One of the things that makes China Ranch unique is our little running stream, which is called Willow Creek, and this pathway goes along the creek and we have signage telling people about the different plants and the animals. It’s a very simple, primitive trail, and we have left it that way because we want people to have a bit of an adventure, discover some things for themselves. It’s very unusual to find this kind of thick, lush growth and running water in the Mojave Desert. It’s very special when you remember that we’re right on the edge of Death Valley National Park, which is one of the hottest and driest places in the entire world, and here we are walking through a little jungle, with running water and little native fish that live in the stream. If we get further up the path here, it’ll open up and you’ll be able to see the running water, and the little fish perhaps.
It’s a very special area ecologically also. We have some birds that fly all the way up here from Central America – places like Panama and Costa Rica – to build their nests here in the springtime and raise their young, and then they leave and go back to Central America. These wet canyons here in the Mojave Desert are very special little ecological niches, so they’re very important from that point of view also.
We renovating this small building and made a small museum in here to tell people a bit about the ranch and its history. So they can come and see some early American Indian artefacts, and some pictures that tell a little bit about the history of the ranch. Out front here, we have this line of numbered rocks. This area is known for its geology, and beginning with number one there, that material there is about 1.5 billion years old. It recounts a very large history of the Earth all the way through. People can get a little interpretive brochure right here where I explain what each of the different kinds of rocks are, and their origin and their age and what-not. This is a good portion of the history of the Earth, going back over a billion years, all the way up to exhibit number 15, which is the human contribution.
We just have old photographs telling people about the history of the ranch and some early pictures of the property. Native American artefacts – if you look here, you can see a grinding stone, and here is a collection of arrowheads and knives and tools that we have found on the property over the years. So people have been living in this canyon for at least 5,000-10,000 years, and this is evidence of that.
This area is our nursery where we raise the young palm trees for sale to the public. So we take the young trees off of the parent trees and we’ll put them in these pots. Most of them will root and live, and we sell these trees like this or like this. So if a person owns a home in a warm area and warm climate and they’re interested in having a date palm tree, we can provide that for them. We also raise and sell a lot of small cacti. We have many different kinds, and we sell these also, for a modest price, to people who may want to take one home and raise it.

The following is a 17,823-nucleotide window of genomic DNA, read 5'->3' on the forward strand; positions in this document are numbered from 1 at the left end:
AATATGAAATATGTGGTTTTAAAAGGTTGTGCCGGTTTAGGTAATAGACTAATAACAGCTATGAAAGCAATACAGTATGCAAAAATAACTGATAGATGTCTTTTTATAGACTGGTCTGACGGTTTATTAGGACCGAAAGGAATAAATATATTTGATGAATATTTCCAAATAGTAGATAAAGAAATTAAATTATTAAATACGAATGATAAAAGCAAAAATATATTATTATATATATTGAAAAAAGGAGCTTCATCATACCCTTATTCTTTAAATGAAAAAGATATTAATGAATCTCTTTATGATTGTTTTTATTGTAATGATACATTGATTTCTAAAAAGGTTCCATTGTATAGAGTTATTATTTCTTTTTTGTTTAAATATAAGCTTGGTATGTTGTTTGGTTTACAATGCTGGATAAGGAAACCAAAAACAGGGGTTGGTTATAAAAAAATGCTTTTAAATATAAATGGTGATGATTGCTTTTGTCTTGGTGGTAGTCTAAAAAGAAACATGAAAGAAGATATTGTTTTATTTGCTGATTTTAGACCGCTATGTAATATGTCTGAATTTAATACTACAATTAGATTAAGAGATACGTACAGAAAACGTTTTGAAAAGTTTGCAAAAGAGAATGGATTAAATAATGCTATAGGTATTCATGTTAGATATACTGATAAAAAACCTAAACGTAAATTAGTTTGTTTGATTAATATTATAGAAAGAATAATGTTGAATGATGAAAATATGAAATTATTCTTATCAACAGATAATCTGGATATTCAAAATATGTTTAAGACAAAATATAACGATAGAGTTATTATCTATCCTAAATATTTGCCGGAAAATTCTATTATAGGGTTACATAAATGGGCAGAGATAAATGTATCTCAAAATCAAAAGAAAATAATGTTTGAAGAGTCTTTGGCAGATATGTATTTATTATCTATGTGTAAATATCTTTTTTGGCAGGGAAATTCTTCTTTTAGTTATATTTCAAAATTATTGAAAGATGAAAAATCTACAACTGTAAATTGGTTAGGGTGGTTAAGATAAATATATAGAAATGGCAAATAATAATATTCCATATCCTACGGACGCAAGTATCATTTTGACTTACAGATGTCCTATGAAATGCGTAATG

This is machinery where we sort the dates and we wash them and we pick out the good ones from the bad ones, and separate the large ones and the small ones. We store them in 15-pound boxes, which we put in here. Our final product looks like this. This is a dry variety, some are much more moist, for example if you look at these here, you can see how those are much more moist and shiny. We will harvest about 20,000 kilos this year, and we store them in this very cool room until we take them out and sell them.
We’re now in the gift shop and bakery here at China Ranch. We have a kitchen over here where we bake daily – we make our date bread and cookies and we make date milkshakes. These are samples of our date bread on this side, and our date cookies here, people can sample them for free. Right now we have three different varieties of dates, and again, people are welcome to come and get samples of those. So when people come here they can learn about the product and they can sample them, and hopefully they will decide to buy them. Over here on the shelf are some of our products. This is the bread, we have two different sizes of date bread, and again, we bake it right here. And these muffins, and cookies with dates and walnuts and chocolate or vanilla chips, and then boxes of a dozen cookies also, down here. So we bake all things dates. We have a selection of things, as well as cold drinks. We sell most of our products right here on the farm. We will probably harvest about 20,000 kilos of dates this year and we will sell all of it, we sell out of our product every year. We have cans and jars of all sorts of fruits and vegetables.
Back here – souvenirs. I’m going to plug in the light here. We’ve got little country keepsakes and south-western art and all sorts of things. There’s a lot of stuff in here. People come from all over the United States. In the cold weather time, people come down to the Mojave Desert, so we get a lot of visitors in the winter months especially. And for them to see something from Mexico or the South West, with palm trees or cactuses, that’s very different for them.
We’d like to invite everyone, from all over the world, to come and visit China Ranch. You can find us on the internet at www.chinaranch.com. Thank you, I hope you’ve enjoyed your visit to China Ranch. Au revoir! Ciao.